Yoga Classes for Agility Providence RI

Despite climbing's reputation as an extreme, reckless sport, where ripped athletes cavalierly risk their lives and ruin their fingernails, the movements that climbing entails are surprisingly graceful. Best described as a form of vertical yoga, climbing moves combine elements of the playground, mountaineering, and Twister.

Santosha School of Yoga
(401) 270-2752
29 Willing Avenue
Warwick, RI
Yoga Styles
Hatha

Positive New Beginnings
(401) 432-7195
873 Waterman Avenue
East Providence, RI
Yoga Styles
Hatha & Gentle Vinyasa

BodyMind Therapies/The Garden City Yoga Studio
(401) 275-2233
1215 Reservoir Ave
Garden City, RI
Yoga Styles
33 years teaching experience, eclectic all levels

Yoga With Lora
(401) 647-9993
1665 Hartford Ave
Johnston, RI
Yoga Styles
Integrative Yoga Therapy and Vinyasa

Sun Salutations
(401) 632-7254
840 Smithfield Avenue
Lincoln, RI
Yoga Styles
All

Eyes of the World Yoga Center
(401) 295-5002
Box 2450
Providence, RI
Yoga Styles
Warm, transcendent vinyasa

Breathing Time Yoga
(401) 421-9876
541 Pawtucket Ave
Pawtucket, RI
Yoga Styles
Viniyoga

BuyMATS.com
(877) 404-6287
9-D Thurber Blvd.
Smithfield, RI
 
Raffa Power Yoga
(401) 943-2500
1145 Reservoir Avenue
Cranston, RI
Yoga Styles
Vinyasa

The Yoga Workshop
(401) 261-1060
PO Box 887
Greenville, RI
Yoga Styles
Hatha Yoga

Yoga for Agility

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By Lizzy Scully

The beauty of a consistent yoga practice rests in the sense of “aliveness” it creates in your body—tingling with energy from the crown of your head to balls of your feet, you feel, quite literally, ready for anything. Yoga lets you transcend what you think your body can do and lets you move from a deeper source, one beyond thought and even judgment. Once you feel that kind of trust in your body, even a sport as intimidating as climbing becomes within reach.

Despite climbing’s reputation as an extreme, reckless sport, where ripped athletes cavalierly risk their lives and ruin their fingernails, the movements that climbing entails are surprisingly graceful. Best described as a form of vertical yoga, climbing moves combine elements of the playground, mountaineering, and Twister.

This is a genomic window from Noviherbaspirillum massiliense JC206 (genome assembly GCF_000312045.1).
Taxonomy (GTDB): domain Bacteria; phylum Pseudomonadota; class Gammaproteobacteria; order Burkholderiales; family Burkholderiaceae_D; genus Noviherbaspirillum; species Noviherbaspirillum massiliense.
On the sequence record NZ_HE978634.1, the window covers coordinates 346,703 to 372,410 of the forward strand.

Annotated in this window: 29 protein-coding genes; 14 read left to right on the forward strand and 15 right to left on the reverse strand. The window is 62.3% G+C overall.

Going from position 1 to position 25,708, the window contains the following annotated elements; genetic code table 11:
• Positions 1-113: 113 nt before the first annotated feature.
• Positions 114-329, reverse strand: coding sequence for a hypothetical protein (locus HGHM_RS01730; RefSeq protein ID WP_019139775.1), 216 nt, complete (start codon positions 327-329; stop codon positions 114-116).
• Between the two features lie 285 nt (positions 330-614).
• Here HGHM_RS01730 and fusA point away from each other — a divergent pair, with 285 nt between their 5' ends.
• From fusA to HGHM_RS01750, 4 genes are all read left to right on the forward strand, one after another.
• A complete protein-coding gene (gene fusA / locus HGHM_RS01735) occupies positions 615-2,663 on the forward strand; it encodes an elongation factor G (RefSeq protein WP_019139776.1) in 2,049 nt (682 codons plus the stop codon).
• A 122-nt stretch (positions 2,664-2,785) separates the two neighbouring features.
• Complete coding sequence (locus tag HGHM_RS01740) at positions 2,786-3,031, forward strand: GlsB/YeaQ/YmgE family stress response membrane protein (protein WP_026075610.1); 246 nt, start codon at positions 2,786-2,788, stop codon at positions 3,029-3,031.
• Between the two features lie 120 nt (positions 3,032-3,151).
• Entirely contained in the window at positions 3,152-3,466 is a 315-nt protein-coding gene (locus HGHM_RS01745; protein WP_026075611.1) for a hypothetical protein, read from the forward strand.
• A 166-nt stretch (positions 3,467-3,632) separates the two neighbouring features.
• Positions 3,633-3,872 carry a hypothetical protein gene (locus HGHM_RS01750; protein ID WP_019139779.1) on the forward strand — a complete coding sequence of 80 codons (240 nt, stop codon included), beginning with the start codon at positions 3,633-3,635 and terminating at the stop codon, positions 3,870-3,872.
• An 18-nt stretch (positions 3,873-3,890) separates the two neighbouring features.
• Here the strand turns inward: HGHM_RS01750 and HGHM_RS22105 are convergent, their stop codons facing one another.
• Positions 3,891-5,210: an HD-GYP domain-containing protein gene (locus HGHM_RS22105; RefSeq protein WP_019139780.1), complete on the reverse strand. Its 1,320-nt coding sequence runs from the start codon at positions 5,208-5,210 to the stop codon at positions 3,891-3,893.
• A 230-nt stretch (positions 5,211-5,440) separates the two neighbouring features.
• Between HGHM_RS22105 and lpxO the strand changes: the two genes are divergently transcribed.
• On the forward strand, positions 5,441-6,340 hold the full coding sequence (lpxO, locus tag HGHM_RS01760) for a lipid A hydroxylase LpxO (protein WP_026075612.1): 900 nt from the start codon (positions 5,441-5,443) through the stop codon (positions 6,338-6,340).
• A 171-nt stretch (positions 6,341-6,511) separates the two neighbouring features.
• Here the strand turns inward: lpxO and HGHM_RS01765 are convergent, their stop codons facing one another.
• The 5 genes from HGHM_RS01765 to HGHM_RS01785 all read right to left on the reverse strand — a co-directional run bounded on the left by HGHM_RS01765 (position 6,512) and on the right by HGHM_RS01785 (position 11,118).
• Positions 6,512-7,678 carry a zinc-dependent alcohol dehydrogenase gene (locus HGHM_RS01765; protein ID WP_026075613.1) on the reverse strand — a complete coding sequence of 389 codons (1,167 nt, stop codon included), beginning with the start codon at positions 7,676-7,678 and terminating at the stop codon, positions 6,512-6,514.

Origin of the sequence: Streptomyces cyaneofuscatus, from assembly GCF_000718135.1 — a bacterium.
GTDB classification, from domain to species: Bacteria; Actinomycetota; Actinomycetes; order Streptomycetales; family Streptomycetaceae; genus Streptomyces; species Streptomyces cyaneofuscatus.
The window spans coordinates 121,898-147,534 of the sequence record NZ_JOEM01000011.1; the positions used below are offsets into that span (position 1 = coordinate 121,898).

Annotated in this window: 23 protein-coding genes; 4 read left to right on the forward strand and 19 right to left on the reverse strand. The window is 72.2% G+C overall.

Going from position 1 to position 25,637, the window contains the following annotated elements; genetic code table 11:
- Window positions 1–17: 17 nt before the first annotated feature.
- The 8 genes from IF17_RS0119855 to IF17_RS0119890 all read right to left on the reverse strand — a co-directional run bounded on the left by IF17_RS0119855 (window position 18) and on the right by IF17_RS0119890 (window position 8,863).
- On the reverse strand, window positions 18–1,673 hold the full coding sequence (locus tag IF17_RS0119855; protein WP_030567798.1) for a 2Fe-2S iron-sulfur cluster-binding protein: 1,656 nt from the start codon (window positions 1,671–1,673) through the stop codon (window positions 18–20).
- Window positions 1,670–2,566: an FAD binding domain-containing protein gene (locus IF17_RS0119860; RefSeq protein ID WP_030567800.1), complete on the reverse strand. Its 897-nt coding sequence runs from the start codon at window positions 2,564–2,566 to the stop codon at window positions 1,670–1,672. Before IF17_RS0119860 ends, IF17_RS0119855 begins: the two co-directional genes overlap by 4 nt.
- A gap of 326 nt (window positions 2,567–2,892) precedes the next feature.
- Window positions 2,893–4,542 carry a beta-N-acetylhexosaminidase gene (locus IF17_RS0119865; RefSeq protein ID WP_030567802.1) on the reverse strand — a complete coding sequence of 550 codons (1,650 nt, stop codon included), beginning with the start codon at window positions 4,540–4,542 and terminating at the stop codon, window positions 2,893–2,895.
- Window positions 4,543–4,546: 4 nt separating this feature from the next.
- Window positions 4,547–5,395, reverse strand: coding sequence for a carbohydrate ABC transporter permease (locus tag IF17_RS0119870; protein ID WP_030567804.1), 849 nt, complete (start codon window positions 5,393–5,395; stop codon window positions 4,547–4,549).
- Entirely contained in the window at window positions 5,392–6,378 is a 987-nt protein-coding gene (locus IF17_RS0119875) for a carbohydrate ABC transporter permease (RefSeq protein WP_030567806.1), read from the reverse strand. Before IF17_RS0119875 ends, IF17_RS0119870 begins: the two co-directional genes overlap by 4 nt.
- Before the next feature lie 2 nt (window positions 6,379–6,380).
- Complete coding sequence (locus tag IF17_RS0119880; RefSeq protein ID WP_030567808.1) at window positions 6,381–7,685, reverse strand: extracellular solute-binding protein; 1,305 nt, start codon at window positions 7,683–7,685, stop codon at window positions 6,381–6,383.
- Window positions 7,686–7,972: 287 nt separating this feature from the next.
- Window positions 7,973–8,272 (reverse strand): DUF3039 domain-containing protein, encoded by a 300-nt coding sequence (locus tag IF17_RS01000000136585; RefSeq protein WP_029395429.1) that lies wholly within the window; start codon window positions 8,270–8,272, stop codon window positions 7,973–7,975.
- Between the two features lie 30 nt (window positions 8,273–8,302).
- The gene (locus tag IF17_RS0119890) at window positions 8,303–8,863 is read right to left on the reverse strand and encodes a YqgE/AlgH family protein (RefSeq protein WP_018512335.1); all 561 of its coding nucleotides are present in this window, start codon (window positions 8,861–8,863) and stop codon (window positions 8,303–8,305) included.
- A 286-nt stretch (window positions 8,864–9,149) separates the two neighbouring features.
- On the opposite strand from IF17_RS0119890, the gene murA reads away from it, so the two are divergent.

Just like in yoga, rock climbers regularly try to find their balance while contorting their bodies into unfamiliar configurations. “There’s a direct correlation between the postures of yoga and the movements of climbing,” says yoga instructor and Rock & Ice editor, Jeff Jackson. Both, he says, require the ability to hold still while stretching the full length of one’s body. “When you’re deciding how to move on a route, that pause requires you to be static, and that’s when the benefits of yoga are really paramount.” Jackson’s yoga practice improved his climbing “tenfold” because of the strength and flexibility he gained, but also, he adds, because the yoga breathing techniques he learned gave him the mental fortitude to deal with stress.

Most climbers, especially beginners, muscle their way up rock and plastic walls (currently there are more than 650 indoor climbing gyms in the US). But a better strategy involves breathing your way up a wall, which can help you get through the mental and physical impasses all too common on a route. Again yogis have the advantage of not only knowing how to breathe, but also how to use the breath to move from fear to relaxation, from stiffness to ease of movement. “When that ‘stalling on the rock’ thing happens, and [climbers] are anxious, their breathing patterns change,” says California-based yoga teacher, Shiva Rea. “Breathing can bring them back to a relaxed state of mind.”

If fear still lurks in your heart, says Rea, consider the fact that climbing at a gym or with a professional guide outside can be safer than driving a car. “What you actually experience [on the rock] is often quite different from what you thought,” she says. Plus, she adds, with climbing you have the chance to “really open yourself to new embodied experiences.” Don’t think climbing is just for kids—out of the nine million climbers who tried indoor and outdoor climbing in 2005, more than a third were 25 or older. And you don’t have to be an instant expert. “It’s a progression,” Rea says. “Start with something easy and get the feel of it, then progress to more difficult climbs. There’s no pressure. It’s just your own journey, your own empowerment...

Author: Lizzy Scully

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